I’m a firm believer that reading (including to listening to audiobooks) is a great way to advance your writing skills. Which isn’t to say you need to dissect every book you consume – reading for pleasure still lets you unconsciously pick up on things like dialogue, character, plot, pacing, and reader expectations.
But sometimes it can really help to break a book down and see what makes it work.
My newest WiP (Work in Progress) is an Adult Urban Fantasy, which is a genre I love reading, but not one I’ve tried writing before – leading to some issues.
My biggest problem so far is a low word count. While I do tend to underwrite my first drafts (not put in enough description, or occasionally skip awkward scenes to fill in later) I doubt I have more than 10,000 words worth of missing material.
Leaving me about 15,000 words short of an acceptable length novel. Gulp.
Which is where the mentor text comes in.
I took the first novel of my favourite Urban Fantasy series (The Dresden Files) and broke it down, mainly with an eye to plot and pacing. I’ve probably read this book five or six times already, so I’m pretty familiar with the story, but I’ve never taken the time to look at the mechanics of its writing.
I started by writing some quick point form notes about the events of each chapter, so I could really examine how the story spins out (I’m not going to spell them all out here, just explain the theory of the work I did). I also noted chapter lengths (they range from 7 – 25 pages).
Next I looked at the antagonists. There is one main “bad guy” whose identity isn’t revealed until the end, and who employs four different minions/monsters to attack the main character (Harry) throughout the book. But there are also four separate lesser antagonists who each attack/provoke Harry in their own ways, some of whom turn out to be allies later on.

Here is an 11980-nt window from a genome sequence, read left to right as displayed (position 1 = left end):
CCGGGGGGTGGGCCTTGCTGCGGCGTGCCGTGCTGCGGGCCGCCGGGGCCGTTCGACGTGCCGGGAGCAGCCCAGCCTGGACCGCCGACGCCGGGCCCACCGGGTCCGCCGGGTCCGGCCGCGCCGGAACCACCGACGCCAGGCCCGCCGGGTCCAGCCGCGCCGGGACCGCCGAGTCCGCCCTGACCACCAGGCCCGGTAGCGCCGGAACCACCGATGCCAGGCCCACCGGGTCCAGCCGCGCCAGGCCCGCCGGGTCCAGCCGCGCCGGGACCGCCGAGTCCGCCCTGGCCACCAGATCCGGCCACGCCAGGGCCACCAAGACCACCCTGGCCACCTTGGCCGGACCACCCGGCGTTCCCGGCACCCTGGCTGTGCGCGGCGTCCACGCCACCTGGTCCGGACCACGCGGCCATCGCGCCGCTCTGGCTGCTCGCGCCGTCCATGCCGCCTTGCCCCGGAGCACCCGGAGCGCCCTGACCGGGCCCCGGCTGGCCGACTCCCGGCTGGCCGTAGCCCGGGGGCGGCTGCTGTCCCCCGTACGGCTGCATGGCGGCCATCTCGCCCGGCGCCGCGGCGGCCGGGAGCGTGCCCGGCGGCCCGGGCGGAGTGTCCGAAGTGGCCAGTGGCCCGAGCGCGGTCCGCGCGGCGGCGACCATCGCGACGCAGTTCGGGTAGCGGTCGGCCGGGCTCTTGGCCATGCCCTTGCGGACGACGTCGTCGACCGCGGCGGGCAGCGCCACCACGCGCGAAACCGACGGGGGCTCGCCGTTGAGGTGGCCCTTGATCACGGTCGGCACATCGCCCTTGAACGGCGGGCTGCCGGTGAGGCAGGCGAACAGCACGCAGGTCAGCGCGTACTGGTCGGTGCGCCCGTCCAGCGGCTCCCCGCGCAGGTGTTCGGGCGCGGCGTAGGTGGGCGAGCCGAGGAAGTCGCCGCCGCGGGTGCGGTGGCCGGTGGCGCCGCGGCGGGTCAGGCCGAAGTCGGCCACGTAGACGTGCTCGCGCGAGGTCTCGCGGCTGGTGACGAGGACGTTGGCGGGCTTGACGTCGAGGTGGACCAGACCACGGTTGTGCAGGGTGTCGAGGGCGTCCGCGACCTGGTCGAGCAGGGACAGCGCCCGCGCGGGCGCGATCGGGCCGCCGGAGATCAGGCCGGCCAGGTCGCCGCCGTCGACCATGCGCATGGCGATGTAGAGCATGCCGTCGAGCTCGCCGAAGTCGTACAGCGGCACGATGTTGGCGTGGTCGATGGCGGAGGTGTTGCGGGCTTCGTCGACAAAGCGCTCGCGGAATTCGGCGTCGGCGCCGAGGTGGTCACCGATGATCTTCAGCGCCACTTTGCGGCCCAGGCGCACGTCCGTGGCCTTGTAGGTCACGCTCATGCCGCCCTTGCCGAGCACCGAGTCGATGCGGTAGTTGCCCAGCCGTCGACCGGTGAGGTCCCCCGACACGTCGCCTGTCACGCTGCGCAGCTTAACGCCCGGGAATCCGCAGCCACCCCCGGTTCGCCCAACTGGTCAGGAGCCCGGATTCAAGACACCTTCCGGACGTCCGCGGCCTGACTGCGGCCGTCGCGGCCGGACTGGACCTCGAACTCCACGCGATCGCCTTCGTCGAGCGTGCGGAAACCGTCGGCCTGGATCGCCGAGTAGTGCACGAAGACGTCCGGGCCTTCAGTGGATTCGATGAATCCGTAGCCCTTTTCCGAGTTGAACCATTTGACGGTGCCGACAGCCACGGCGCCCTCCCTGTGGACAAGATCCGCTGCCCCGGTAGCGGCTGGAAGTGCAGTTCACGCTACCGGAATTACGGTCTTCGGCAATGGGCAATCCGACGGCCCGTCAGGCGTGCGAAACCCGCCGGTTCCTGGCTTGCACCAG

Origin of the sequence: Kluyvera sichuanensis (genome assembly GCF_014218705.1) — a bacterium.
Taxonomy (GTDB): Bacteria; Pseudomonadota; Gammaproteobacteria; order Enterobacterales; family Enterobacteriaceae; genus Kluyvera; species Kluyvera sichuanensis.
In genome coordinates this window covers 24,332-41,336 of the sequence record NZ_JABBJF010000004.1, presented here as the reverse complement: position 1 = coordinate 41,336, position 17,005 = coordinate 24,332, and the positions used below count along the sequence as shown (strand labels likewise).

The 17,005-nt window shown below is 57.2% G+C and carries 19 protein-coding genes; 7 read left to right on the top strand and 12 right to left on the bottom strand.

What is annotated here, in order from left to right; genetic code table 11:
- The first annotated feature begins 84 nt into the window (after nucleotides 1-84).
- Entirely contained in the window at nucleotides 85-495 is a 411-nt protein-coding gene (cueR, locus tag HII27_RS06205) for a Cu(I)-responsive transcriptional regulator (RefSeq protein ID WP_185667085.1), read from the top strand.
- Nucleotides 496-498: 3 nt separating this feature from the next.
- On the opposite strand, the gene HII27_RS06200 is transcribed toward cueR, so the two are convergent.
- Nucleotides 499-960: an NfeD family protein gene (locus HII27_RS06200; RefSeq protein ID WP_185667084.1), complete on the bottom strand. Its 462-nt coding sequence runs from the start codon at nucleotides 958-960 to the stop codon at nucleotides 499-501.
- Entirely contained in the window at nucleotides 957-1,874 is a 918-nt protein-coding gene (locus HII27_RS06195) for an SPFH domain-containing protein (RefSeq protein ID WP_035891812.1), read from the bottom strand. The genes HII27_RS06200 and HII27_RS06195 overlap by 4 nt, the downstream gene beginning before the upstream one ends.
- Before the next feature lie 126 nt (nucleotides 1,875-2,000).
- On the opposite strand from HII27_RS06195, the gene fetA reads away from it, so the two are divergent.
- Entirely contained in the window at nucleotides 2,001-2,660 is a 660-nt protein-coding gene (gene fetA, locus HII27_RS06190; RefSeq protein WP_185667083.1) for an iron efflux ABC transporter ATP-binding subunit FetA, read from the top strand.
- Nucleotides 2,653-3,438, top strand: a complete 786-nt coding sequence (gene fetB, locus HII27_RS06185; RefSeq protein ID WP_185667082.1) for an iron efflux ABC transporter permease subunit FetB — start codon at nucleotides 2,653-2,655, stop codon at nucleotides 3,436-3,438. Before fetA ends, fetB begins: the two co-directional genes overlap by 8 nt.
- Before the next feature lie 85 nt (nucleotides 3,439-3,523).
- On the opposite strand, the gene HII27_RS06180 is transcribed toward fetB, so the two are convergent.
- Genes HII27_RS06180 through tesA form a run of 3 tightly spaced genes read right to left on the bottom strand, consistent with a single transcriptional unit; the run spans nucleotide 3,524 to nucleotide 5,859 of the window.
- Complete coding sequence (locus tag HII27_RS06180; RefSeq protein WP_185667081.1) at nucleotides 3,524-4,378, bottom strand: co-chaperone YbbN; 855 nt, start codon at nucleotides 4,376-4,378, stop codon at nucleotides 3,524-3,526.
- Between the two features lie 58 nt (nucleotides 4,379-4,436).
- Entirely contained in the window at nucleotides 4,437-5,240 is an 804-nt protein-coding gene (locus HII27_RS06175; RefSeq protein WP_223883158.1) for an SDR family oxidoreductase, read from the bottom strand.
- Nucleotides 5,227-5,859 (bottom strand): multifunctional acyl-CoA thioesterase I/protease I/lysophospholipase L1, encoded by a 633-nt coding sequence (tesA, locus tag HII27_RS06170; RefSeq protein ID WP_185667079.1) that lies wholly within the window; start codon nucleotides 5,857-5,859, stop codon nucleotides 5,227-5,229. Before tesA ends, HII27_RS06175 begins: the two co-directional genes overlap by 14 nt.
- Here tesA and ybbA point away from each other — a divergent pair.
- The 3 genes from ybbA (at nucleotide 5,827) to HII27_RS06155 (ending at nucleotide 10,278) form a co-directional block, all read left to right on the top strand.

And on top of all that, there’s a romantic subplot too.
Because this is the first novel of a series (which is what I’m hoping mine will be) I also took note of the way the world-building was laid out. For instance, The basic rules of the world are laid out from page one (Harry is a wizard in a world where magic exists, but hardly anyone believes in it), but he waits until chapters five and six (and later) to introduce certain locations and characters that come to be staples in future books.
Hints about Harry’s past are also dropped in a few places – with just enough information given to make the events happening because of them make sense, without actually spelling out every detail of his past (in fact many of the things hinted about don’t get explained until much later in the series – if that).
The goal of all this analysis is, of course, not to create a carbon copy of the mentor text, but to help see where my own is falling short. Already, I can tell I need at least one more subplot, and perhaps another minor antagonist (or else to expand the role of one of my existing antagonists).
I plan to analyze another couple of first books from other Urban Fantasy series to see how different authors lay out their plots, as well as some later books in The Dresden Files, as a comparison.
After all, as Hermione always says, “When in doubt, go to the library!”